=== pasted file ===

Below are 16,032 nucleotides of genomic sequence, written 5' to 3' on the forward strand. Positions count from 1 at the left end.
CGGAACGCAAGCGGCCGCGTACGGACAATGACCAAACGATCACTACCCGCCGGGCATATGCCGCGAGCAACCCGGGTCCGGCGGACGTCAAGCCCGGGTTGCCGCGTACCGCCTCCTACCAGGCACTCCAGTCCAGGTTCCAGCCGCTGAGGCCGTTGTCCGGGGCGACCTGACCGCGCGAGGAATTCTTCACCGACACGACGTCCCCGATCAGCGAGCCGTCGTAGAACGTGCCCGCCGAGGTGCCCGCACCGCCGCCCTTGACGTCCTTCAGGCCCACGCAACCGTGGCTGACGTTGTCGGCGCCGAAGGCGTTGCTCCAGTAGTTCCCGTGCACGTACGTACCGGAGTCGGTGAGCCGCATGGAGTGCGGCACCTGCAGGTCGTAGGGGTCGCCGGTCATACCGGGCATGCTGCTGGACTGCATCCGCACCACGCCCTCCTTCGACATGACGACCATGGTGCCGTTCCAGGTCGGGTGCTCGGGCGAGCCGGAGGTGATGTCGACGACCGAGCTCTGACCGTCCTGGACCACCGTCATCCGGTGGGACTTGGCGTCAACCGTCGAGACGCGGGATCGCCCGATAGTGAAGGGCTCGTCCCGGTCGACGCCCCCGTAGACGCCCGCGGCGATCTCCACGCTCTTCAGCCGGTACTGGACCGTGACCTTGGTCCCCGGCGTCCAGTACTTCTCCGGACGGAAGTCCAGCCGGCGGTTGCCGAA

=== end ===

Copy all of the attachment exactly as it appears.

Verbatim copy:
Below are 16,032 nucleotides of genomic sequence, written 5' to 3' on the forward strand. Positions count from 1 at the left end.
CGGAACGCAAGCGGCCGCGTACGGACAATGACCAAACGATCACTACCCGCCGGGCATATGCCGCGAGCAACCCGGGTCCGGCGGACGTCAAGCCCGGGTTGCCGCGTACCGCCTCCTACCAGGCACTCCAGTCCAGGTTCCAGCCGCTGAGGCCGTTGTCCGGGGCGACCTGACCGCGCGAGGAATTCTTCACCGACACGACGTCCCCGATCAGCGAGCCGTCGTAGAACGTGCCCGCCGAGGTGCCCGCACCGCCGCCCTTGACGTCCTTCAGGCCCACGCAACCGTGGCTGACGTTGTCGGCGCCGAAGGCGTTGCTCCAGTAGTTCCCGTGCACGTACGTACCGGAGTCGGTGAGCCGCATGGAGTGCGGCACCTGCAGGTCGTAGGGGTCGCCGGTCATACCGGGCATGCTGCTGGACTGCATCCGCACCACGCCCTCCTTCGACATGACGACCATGGTGCCGTTCCAGGTCGGGTGCTCGGGCGAGCCGGAGGTGATGTCGACGACCGAGCTCTGACCGTCCTGGACCACCGTCATCCGGTGGGACTTGGCGTCAACCGTCGAGACGCGGGATCGCCCGATAGTGAAGGGCTCGTCCCGGTCGACGCCCCCGTAGACGCCCGCGGCGATCTCCACGCTCTTCAGCCGGTACTGGACCGTGACCTTGGTCCCCGGCGTCCAGTACTTCTCCGGACGGAAGTCCAGCCGGCGGTTGCCGAA